Tag Archives: changing frames

Reframing the Debate

Labour should stop talking about the deficit and talk about investment instead.

Labour has lost the argument about how to run the economy – people chose the Tory way. I think this is because essentially it sounded as though they were saying the same thing – Labour was using the Tory language. It doesn’t matter that it was saying different things, because it was using the same words. George Lakoff talks about the frames and metaphors that shape the way we see and understand the world. If what we hear doesn’t match the frame, the facts bounce off. If you refute the metaphor, you just repeat and reinforce the metaphor. When Labour says it will cut more fairly, people just hear “cut”. And who is the natural party of cuts? The Tories, of course.

Labour should use this to its advantage – reinforce that the Tory party is the party of cuts. Labour should be the party of the people. Not “working people”, or, God forbid, “hard working people”, but just people. All people are intrinsically valuable – see previous posts on this blog.

Ed Miliband missed a trick when that chap on Question Time said Labour had overspent. If I get to the weekend, he said, and I don’t have enough money for a pint, I don’t have a pint. What Ed should have asked him is what he would do if he got to the weekend and his boiler broke and he didn’t have enough money to fix it? Or his car broke down and he couldn’t work without it? Or his daughter phoned in a terrible state needing to borrow money? If he didn’t have enough money, what would he do then? Sometimes we’re doing ok and then we have to deal with unforeseen circumstances. Like the potential collapse of the banking sector.

Among many disservices from Mrs T I would place her metaphor of the country’s finance as a household budget. This is far from the truth. Running a country is more like running a business, constantly investing in its future. Virtually all countries borrow money to invest in their future. Does the UK borrow a lot? As a proportion of total income, no. But Labour borrowed less most years during its time in government than most years Mrs T was in charge. And right now, interest rates are low, borrowing is cheap. Perhaps now we should be borrowing more to invest in our future, so that we need to borrow less later when interest rates rise? Remember, our lovely Mr Osborne owes more now than at the start of his term of office.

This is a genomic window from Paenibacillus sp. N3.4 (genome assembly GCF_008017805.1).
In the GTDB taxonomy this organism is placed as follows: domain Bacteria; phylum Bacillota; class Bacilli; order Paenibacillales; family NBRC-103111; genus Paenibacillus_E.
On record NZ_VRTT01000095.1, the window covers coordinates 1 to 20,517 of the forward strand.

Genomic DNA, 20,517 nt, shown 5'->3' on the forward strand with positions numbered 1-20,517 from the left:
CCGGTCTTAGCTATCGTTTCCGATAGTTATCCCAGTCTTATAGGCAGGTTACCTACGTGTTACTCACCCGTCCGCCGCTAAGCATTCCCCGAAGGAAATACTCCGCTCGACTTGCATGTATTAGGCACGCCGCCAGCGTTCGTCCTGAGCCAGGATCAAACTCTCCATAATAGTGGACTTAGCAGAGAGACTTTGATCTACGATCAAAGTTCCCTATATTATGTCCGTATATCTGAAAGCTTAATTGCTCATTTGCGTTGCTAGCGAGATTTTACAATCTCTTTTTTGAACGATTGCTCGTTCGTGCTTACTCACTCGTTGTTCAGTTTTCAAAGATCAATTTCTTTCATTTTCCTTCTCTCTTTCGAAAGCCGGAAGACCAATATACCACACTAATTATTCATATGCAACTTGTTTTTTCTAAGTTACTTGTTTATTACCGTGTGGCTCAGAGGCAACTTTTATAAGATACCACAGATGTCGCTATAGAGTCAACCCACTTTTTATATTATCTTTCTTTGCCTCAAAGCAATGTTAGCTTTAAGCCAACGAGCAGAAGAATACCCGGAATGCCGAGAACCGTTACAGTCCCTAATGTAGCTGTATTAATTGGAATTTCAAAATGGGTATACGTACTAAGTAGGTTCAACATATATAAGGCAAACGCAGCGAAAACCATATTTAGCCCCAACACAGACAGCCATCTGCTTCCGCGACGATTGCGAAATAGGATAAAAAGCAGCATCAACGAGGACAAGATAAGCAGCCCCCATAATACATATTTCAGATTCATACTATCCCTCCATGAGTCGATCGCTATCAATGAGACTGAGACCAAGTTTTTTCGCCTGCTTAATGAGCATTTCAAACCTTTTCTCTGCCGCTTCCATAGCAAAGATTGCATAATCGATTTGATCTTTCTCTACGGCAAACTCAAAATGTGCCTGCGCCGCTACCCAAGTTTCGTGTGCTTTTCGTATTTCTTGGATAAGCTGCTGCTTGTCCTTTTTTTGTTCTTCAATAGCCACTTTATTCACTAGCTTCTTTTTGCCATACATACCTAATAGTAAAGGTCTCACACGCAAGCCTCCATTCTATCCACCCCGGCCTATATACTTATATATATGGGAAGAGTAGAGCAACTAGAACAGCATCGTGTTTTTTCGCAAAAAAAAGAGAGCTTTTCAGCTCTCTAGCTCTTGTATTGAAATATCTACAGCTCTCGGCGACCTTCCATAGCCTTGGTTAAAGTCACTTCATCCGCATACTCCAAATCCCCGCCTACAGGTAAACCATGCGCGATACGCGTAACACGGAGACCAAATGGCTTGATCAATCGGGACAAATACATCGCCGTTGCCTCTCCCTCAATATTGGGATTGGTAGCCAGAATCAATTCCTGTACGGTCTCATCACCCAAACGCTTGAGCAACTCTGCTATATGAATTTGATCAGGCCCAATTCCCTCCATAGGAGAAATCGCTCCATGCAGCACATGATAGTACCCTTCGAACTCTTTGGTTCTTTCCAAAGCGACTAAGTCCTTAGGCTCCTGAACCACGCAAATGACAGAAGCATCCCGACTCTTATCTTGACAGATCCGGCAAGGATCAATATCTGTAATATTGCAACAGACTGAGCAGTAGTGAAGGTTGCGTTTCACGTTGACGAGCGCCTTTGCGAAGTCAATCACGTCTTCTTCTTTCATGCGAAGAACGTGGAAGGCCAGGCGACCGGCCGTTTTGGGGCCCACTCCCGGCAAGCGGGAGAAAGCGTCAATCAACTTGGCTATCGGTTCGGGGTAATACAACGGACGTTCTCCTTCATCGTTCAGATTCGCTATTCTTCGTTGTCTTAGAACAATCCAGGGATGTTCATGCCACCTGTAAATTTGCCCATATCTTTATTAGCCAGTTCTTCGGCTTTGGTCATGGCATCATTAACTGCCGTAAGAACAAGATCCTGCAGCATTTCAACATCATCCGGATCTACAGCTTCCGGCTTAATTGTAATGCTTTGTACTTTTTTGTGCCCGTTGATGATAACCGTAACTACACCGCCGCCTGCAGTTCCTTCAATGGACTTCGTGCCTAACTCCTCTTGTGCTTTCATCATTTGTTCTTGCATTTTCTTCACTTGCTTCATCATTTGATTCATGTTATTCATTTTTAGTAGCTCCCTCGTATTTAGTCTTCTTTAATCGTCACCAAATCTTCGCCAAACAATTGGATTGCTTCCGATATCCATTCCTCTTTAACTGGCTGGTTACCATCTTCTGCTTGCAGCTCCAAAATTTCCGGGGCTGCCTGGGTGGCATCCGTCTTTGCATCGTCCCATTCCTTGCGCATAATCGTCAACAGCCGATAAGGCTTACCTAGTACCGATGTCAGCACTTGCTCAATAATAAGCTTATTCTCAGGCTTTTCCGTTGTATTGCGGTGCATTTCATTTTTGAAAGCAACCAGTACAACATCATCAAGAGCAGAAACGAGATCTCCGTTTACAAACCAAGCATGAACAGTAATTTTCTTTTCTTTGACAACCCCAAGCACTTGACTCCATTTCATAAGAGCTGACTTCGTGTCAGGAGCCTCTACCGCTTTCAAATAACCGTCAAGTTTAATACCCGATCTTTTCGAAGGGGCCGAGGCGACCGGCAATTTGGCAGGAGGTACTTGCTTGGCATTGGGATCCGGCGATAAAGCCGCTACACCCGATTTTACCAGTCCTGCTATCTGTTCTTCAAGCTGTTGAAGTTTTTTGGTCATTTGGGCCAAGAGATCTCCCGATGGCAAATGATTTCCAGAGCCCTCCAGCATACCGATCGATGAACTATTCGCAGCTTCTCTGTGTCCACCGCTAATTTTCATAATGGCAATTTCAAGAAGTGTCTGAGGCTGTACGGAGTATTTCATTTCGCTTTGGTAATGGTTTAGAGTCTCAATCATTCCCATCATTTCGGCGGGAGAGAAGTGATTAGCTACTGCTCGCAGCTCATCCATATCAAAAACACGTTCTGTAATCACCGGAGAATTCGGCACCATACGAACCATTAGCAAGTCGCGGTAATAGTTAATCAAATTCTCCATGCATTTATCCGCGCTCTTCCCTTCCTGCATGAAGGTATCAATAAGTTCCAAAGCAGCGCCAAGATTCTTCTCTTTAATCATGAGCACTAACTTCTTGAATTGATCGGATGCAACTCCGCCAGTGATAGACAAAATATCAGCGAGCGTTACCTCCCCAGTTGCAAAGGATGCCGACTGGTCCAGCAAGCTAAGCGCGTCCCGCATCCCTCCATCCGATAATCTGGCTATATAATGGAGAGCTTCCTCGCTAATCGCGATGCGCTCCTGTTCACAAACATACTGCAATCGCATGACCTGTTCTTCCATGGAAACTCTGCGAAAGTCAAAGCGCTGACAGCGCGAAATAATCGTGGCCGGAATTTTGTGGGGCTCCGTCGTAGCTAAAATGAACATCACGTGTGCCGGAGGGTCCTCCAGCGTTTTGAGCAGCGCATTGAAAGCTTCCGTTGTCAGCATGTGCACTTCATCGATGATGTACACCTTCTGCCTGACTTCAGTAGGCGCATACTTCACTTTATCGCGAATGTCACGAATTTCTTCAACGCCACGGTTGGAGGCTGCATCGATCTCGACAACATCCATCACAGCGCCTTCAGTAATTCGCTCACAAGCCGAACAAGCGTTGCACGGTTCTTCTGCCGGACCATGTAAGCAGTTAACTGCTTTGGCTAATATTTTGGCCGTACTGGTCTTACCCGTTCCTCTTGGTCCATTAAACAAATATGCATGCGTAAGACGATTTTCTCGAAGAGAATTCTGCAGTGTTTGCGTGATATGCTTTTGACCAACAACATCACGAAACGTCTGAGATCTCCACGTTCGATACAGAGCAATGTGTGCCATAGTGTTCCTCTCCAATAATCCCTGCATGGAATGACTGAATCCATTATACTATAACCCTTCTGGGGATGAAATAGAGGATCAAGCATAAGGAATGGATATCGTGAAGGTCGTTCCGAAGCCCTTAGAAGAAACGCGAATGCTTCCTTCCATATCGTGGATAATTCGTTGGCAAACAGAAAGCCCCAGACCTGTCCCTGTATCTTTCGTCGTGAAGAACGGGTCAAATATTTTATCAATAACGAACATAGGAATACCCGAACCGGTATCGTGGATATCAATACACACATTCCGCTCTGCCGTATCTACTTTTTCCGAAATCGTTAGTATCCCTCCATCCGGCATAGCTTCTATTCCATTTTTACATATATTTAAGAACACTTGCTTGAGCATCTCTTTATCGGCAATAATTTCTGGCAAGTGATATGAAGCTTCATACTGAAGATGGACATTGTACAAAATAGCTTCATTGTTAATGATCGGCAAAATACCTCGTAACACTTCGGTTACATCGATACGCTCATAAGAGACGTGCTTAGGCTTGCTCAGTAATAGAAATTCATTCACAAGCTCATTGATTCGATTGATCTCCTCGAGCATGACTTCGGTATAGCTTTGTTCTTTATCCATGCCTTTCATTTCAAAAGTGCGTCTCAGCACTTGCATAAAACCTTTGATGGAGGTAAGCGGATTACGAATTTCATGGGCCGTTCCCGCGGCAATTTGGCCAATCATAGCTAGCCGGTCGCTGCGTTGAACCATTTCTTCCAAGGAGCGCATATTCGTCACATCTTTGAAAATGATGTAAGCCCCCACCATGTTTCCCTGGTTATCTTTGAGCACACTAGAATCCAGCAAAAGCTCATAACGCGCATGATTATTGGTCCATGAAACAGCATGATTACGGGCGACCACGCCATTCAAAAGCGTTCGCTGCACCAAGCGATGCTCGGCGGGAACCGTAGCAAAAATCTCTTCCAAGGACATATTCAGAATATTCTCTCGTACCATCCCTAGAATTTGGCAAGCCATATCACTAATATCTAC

Labour should change the framing of the discourse and talk more about investing in people. Investing in people at the start of their lives – that’s what Sure Start was all about – all but disappeared now. It should talk about investing in workers, and about asking businesses to partner with them in terms of investing in workers by paying a Living Wage. It should talk about investing in our students, abolish fees and loans, restore grants, and students could repay that investment with a graduate tax. Investing in apprenticeships. Spending on healthcare and eduations is an investment. Spending on renewable energy and energy efficiency is an investment to protect our future. Being part of the EU is an investment in our ongoing relationship with our trading partners, and our allies who help us make the world a better place. (Well, the EU has the potential to do this, for example the vote last week to stop the trade in conflict minerals.) You get the idea. Investments bring returns, and these don’t necessarily have to be material.

Labour also needs to encourage those with the means to contribute more to this investment in our country. Businesses enjoy the benefits of healthy, educated workers, peaceful society, transport and technology. Those who can, have the privilege of contributing to all this through their taxes. And Labour can level the playing field for smaller UK companies by ensuring that multi-national companies don’t hide UK profits overseas and shirk their responsibility to contribute. Clamping down on tax dodging should also help poor countries invest in their own infrastructure while we continue to suppor them while they need it by investing in overseas aid. The Tories become the party of cuts and pain. Labour becomes the party that believes in people and invests in their future.